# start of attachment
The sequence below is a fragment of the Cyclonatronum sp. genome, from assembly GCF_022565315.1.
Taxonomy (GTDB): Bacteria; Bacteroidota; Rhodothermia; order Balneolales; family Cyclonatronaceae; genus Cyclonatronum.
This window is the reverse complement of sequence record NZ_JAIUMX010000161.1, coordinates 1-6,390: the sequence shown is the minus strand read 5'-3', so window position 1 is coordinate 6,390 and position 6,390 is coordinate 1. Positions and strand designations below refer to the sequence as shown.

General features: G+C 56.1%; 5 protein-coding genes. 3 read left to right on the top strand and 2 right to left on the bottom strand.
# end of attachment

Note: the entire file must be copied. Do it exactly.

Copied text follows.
The sequence below is a fragment of the Cyclonatronum sp. genome, from assembly GCF_022565315.1.
Taxonomy (GTDB): Bacteria; Bacteroidota; Rhodothermia; order Balneolales; family Cyclonatronaceae; genus Cyclonatronum.
This window is the reverse complement of sequence record NZ_JAIUMX010000161.1, coordinates 1-6,390: the sequence shown is the minus strand read 5'-3', so window position 1 is coordinate 6,390 and position 6,390 is coordinate 1. Positions and strand designations below refer to the sequence as shown.

General features: G+C 56.1%; 5 protein-coding genes. 3 read left to right on the top strand and 2 right to left on the bottom strand.